• I broke the ASP.Net Core integration out into its own library, Jasper.Http. SeeAdding Jasper to an ASP.Net Core Application in the docs for the details.

    We’ve gone back and forth on whether Jasper is going to be modular or an easier to work with single library, but this one came down to the ASP.Net Core bootstrapping being somewhat expensive and making the main Jasper test suite be unnecessarily slow, so out it goes. I don’t think you’re going to notice the hit if all you do is bootstrap a single application in a test suite, but you sure do if you’re developing on Jasper itself and bootstrap and tear down 100+ applications during the integration tests;-)

  • The “outbox pattern” support was extended to cascading messages. This was an overdue improvement over its FubuMVC/FubuTransportation/RhinoServiceBus ancestors. I’ll have a blog post about this next week after every one is back from the MVP Summit.
  • IServiceBus was renamed to IMessageContext. This one will make a lot more sense with some documentation or a blog post on the outbox pattern work.
  • (Hopefully) Easier messaging support configuration. I tried hard to simplify the API underneath

Next Up…

Jasper is getting put into a production application at work within the month, and we’re doing some significant proof of concept work around using Consul for service discovery with Jasper applications and building out Octopus deployment steps for the dynamic subscriptions. Next week I’ll get back to blogging about Jasper’s integration with ASP.Net Core applications, the new HTTP transport option, and Jasper’s support for the “outbox” pattern.

Renaming BlueMilk to Lamar

BlueMilk was the early working name of a successor project to StructureMap that was originally ripped out of the new Jasper framework project. 

Most of the feedback on the name “BlueMilk” wasn’t positive. I wasn’t terribly attached to the name, so I’m officially renaming “BlueMilk” to “Lamar.” The first Nuget (v0.8) is published with the very latest work. I might be able to throw an OSS Friday sometime this week at finishing the remaining StructureMap features inside of Lamar and publishing some documentation, but we’ll see.

First, what the heck is Lamar? For most of you, it’s my intended successor to the venerable, well liked (by at least some people), and unfortunately slowpoke StructureMap library. It’s also the runtime code generation and compilation subsystem I pulled out of Jasper so folks could use that independently of Jasper.

For the moment, you can find way more information about Lamar under the “BlueMilk” tag on my blog.

What’s with the new name?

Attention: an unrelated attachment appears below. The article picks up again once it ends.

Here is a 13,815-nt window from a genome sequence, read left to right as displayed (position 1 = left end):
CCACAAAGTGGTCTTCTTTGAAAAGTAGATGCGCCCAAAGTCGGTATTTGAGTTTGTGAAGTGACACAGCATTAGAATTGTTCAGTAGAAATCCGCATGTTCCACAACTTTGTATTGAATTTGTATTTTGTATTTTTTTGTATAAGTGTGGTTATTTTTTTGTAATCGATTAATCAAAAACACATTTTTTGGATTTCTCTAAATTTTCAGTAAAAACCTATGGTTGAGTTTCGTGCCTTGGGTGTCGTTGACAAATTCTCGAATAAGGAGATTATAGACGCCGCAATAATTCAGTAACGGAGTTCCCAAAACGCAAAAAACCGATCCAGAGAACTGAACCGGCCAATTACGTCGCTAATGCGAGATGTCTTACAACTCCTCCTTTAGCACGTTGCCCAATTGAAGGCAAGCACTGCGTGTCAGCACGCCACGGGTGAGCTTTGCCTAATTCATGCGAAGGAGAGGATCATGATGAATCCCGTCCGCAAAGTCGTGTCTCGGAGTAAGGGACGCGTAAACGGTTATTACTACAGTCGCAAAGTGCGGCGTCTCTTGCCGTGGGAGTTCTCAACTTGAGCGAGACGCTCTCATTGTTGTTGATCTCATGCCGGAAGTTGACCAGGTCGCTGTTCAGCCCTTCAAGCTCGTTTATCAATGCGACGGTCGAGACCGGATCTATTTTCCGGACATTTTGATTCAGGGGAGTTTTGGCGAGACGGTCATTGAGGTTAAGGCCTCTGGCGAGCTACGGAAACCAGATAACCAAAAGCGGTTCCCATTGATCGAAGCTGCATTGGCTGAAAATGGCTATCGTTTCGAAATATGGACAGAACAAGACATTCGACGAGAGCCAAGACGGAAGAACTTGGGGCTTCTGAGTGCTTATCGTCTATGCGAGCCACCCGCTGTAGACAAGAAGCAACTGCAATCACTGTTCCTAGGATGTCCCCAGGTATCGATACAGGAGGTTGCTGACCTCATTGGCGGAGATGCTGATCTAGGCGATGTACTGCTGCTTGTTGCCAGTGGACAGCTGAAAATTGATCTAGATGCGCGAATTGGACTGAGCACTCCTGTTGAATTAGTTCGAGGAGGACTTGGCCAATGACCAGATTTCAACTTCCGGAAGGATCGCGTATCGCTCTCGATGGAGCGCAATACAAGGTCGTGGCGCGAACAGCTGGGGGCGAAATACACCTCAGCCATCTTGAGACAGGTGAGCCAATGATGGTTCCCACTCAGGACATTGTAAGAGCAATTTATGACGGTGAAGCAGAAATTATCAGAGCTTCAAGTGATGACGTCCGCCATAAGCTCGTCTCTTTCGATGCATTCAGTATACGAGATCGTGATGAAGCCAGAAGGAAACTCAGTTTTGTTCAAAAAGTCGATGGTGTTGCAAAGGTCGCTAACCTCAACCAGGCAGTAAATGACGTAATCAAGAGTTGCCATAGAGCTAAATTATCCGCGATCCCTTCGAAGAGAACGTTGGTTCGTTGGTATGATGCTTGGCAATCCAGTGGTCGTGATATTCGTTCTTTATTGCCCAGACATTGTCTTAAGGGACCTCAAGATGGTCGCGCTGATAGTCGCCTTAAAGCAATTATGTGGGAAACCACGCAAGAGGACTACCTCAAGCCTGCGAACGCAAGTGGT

Other than Marten, most of my OSS efforts the past 2-3 years have really been working toward the Jasper framework we’re brewing up at work as a successor to FubuMVC. “Jasper” itself is just named after my ancestral hometown (Jasper, MO), and most of the other projects on the JasperFx organization are named after either other little towns around Jasper (Oakton, Alba) or local landmarks (Baseline). Fitting into that theme, Lamar is the next town up highway 71 and I’ve got plenty of family roots there as well.

Other notes that may only interest me:

  • Mirabeau B. Lamar was the 2nd president of the Republic of Texas, a hero of the TX revolution, and worlds of things in Texas are named after him. I didn’t know this until researching this post, but Lamar, MO is apparently named after him as well.
  • My wife is *this* close to completing a master’s program at Lamar University and I’m super proud of her
  • Lamar the town is the birthplace of Harry S. Truman
  • It was raided during the Civil War by Quantrill’s Raiders (think Jesse James)
  • Wyatt Earp was their first constable
  • I’m biased, but the Barton County Fair in Lamar may be the best small town fair in the entire state
  • If you’re a Modern Family friend, the Cameron character is supposedly from this area

BlueMilk is Ready for Early Adopters

This was renamed “Lamar” because the feedback on the name was, um, not good:)

 

EDIT 2/14/2018: And this already brought out a bug if you have a type that would need a closed generic type as an argument to its constructor. 0.7.1 will follow very shortly on Nuget.

 

BlueMilk is the name of a new OSS Inversion of Control tool I’m building specifically for usage in Jasper applications, but also as a higher performant replacement for StructureMap in Netstandard 2.0 applications going forward. To read more about what is genuinely unique about its internals and approach, see Jasper’s Roslyn-Powered “Special Sauce.”